>  Bayer‘s Animal Health Division won an important battle against unauthorized sellers of its Advantage topical solution. Bayer filed a lawsuit against Custom School Frames LLC after learning that the company had been selling diverted Advantage directly to pet owners through its web site, www.no-fleas.com.   Because Bayer sells Advantage exclusively through authorized and licensed veterinarians, it argued that the sale by Custom School Frames in violation of such policy would likely cause consumer confusion. The Court agreed, holding that there were material differences between the Advantage products sold by Custom School Frames and those properly distributed through veterinarians.  The Court cited several examples, including the failure of the products to comply with Federal and State labeling laws and the lack of important quality control measures. In its ruling, the Court ordered Custom School Frames to cease selling Advantage products and required it to shut down its web site.  (company press release)

>  Neogen Corp. announced that a federal court ruled in its favor in a trademark infringement lawsuit against Neo Gen Screening of Pennsylvania.  The judge granted Neogen Corp a permanent injunction and ordered Neo Gen Screening to discontinue using the sequence of letters in Neogen’s name (N-E-O-G-E-N).  Neo Gen Screening began operations in 1994 and its laboratory provides screening for metabolic disorders. (Feedstuffs)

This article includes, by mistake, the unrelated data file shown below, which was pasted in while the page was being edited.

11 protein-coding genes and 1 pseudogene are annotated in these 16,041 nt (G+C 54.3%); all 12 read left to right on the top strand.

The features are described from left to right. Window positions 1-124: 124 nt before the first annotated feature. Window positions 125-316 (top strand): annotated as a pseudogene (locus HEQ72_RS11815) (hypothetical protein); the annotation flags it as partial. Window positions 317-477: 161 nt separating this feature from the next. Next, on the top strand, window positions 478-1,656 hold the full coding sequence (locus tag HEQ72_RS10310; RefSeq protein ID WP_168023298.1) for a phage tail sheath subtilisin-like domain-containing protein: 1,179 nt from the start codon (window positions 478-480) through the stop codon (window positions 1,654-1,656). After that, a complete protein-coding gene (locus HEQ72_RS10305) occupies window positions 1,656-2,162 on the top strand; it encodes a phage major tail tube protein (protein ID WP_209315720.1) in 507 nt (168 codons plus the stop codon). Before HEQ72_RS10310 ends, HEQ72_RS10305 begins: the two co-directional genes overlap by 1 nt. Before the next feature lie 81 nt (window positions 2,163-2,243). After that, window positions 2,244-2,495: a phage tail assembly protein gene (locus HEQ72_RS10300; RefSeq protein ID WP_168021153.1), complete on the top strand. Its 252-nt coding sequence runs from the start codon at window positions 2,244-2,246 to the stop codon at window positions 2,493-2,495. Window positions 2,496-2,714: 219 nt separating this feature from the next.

>  eMerge Interactive Inc. announced that ATTEC Food Technology Ltd, one of the largest manufacturers of meat processing equipment in Europe, has purchased VerifEYE Solo handheld meat inspection devices for distribution throughout their markets.  The VerifEYE technology has been extensively tested in Europe over the past four months. (company press release)

>  Pyxis Genomics Inc. announced that Dr. Brendan Fox, former President and CEO of Elanco Animal Health, has joined their Board of Directors.   Pyxis is a leading animal genomics company focused on enhancing the health and performance of food and companion animals through proprietary products (nutraceuticals and non-antibiotic feed supplements) for the agribusiness and animal health sectors. (company press release)
 
>  AviGenics, Inc. announced successful production of biologically active human interferon and human monoclonal antibodies in transgenic chickens.  This significant milestone in the validation of AviGenics' transgenic chicken platform was described at the IBC Conference, "Scaling-Up from Bench to Clinic and Beyond: Advances in Bioprocessing Strategies for Successful Commercialization" in Durham, North Carolina. (PRNewswire)

>  Novamex USA announced its intention to acquire a worldwide patent which covers testing for a prion.  This testing method was used to develop a test for BSE which can be performed on a living animal.  The patent was acquired from the scientists who developed the test.  (Business Wire)